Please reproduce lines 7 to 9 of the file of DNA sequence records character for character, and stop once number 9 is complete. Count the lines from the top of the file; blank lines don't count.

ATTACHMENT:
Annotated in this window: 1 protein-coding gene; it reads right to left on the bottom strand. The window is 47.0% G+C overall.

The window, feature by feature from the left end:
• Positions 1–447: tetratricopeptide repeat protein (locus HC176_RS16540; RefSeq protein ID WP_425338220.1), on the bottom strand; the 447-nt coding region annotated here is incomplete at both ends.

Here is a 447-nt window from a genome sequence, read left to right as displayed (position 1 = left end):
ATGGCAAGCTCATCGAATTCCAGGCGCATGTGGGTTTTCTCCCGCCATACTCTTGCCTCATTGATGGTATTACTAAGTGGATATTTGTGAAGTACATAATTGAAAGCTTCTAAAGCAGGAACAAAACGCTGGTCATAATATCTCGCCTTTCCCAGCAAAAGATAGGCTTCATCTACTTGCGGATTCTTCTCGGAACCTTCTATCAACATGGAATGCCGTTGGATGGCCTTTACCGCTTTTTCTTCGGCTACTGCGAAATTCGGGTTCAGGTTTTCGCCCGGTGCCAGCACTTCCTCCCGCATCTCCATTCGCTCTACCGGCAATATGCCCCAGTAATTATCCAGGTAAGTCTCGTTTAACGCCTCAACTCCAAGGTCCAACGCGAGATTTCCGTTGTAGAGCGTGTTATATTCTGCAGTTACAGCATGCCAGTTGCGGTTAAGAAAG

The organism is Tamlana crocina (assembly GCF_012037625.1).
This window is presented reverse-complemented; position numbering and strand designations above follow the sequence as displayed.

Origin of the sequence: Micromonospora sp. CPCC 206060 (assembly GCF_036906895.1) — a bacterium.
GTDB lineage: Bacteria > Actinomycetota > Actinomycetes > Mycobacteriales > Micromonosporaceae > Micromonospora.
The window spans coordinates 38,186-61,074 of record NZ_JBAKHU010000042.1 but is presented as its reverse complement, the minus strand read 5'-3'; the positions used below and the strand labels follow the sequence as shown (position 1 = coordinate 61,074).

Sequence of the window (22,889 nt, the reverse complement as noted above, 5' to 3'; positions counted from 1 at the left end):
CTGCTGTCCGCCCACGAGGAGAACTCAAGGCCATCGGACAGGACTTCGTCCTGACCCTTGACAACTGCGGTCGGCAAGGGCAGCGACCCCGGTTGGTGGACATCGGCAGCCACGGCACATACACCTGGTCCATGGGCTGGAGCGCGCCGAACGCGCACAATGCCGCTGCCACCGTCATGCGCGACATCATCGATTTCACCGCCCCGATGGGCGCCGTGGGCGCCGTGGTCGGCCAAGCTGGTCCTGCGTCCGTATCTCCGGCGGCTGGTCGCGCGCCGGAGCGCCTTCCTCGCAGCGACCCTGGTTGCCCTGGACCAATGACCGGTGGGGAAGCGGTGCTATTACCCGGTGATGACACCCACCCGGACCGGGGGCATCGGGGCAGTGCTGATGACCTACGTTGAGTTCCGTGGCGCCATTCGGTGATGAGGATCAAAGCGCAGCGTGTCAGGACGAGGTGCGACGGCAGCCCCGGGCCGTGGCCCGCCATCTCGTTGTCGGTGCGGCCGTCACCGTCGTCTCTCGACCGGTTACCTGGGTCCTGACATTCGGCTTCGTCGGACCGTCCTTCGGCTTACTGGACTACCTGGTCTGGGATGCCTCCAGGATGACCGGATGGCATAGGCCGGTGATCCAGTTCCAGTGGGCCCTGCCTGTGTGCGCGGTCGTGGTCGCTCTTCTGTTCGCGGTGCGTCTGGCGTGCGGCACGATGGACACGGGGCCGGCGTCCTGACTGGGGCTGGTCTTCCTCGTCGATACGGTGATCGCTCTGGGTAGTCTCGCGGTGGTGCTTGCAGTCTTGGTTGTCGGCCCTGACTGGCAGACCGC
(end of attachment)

This window is presented reverse-complemented; position numbering and strand designations above follow the sequence as displayed.

Origin of the sequence: Micromonospora sp. CPCC 206060 (assembly GCF_036906895.1) — a bacterium.
GTDB lineage: Bacteria > Actinomycetota > Actinomycetes > Mycobacteriales > Micromonosporaceae > Micromonospora.